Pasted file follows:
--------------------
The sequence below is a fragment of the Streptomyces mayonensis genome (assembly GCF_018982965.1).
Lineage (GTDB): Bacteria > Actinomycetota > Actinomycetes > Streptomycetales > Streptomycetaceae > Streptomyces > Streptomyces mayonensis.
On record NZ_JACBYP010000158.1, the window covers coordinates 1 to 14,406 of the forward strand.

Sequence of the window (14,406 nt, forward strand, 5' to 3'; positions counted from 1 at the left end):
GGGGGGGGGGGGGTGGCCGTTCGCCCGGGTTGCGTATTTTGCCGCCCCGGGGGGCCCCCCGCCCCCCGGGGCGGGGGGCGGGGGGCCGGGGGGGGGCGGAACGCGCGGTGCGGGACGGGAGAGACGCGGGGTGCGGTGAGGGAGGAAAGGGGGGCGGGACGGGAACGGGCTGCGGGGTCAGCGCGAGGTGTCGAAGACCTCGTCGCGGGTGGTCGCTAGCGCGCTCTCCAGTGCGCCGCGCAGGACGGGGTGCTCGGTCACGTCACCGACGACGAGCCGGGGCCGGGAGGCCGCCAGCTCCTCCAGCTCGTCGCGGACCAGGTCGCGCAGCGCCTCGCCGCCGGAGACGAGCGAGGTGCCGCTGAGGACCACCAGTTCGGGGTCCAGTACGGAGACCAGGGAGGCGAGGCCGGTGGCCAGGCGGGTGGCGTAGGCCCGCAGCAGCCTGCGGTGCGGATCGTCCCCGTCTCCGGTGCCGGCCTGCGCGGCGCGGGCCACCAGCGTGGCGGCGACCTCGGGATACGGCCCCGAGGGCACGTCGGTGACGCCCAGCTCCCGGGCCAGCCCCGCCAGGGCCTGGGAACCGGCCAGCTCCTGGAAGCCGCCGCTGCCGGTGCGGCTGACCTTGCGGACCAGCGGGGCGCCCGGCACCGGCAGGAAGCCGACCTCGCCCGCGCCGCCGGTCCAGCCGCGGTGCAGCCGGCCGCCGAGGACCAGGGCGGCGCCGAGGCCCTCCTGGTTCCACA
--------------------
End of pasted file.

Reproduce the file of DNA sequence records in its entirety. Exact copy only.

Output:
The sequence below is a fragment of the Streptomyces mayonensis genome (assembly GCF_018982965.1).
Lineage (GTDB): Bacteria > Actinomycetota > Actinomycetes > Streptomycetales > Streptomycetaceae > Streptomyces > Streptomyces mayonensis.
On record NZ_JACBYP010000158.1, the window covers coordinates 1 to 14,406 of the forward strand.

Sequence of the window (14,406 nt, forward strand, 5' to 3'; positions counted from 1 at the left end):
GGGGGGGGGGGGGTGGCCGTTCGCCCGGGTTGCGTATTTTGCCGCCCCGGGGGGCCCCCCGCCCCCCGGGGCGGGGGGCGGGGGGCCGGGGGGGGGCGGAACGCGCGGTGCGGGACGGGAGAGACGCGGGGTGCGGTGAGGGAGGAAAGGGGGGCGGGACGGGAACGGGCTGCGGGGTCAGCGCGAGGTGTCGAAGACCTCGTCGCGGGTGGTCGCTAGCGCGCTCTCCAGTGCGCCGCGCAGGACGGGGTGCTCGGTCACGTCACCGACGACGAGCCGGGGCCGGGAGGCCGCCAGCTCCTCCAGCTCGTCGCGGACCAGGTCGCGCAGCGCCTCGCCGCCGGAGACGAGCGAGGTGCCGCTGAGGACCACCAGTTCGGGGTCCAGTACGGAGACCAGGGAGGCGAGGCCGGTGGCCAGGCGGGTGGCGTAGGCCCGCAGCAGCCTGCGGTGCGGATCGTCCCCGTCTCCGGTGCCGGCCTGCGCGGCGCGGGCCACCAGCGTGGCGGCGACCTCGGGATACGGCCCCGAGGGCACGTCGGTGACGCCCAGCTCCCGGGCCAGCCCCGCCAGGGCCTGGGAACCGGCCAGCTCCTGGAAGCCGCCGCTGCCGGTGCGGCTGACCTTGCGGACCAGCGGGGCGCCCGGCACCGGCAGGAAGCCGACCTCGCCCGCGCCGCCGGTCCAGCCGCGGTGCAGCCGGCCGCCGAGGACCAGGGCGGCGCCGAGGCCCTCCTGGTTCCACA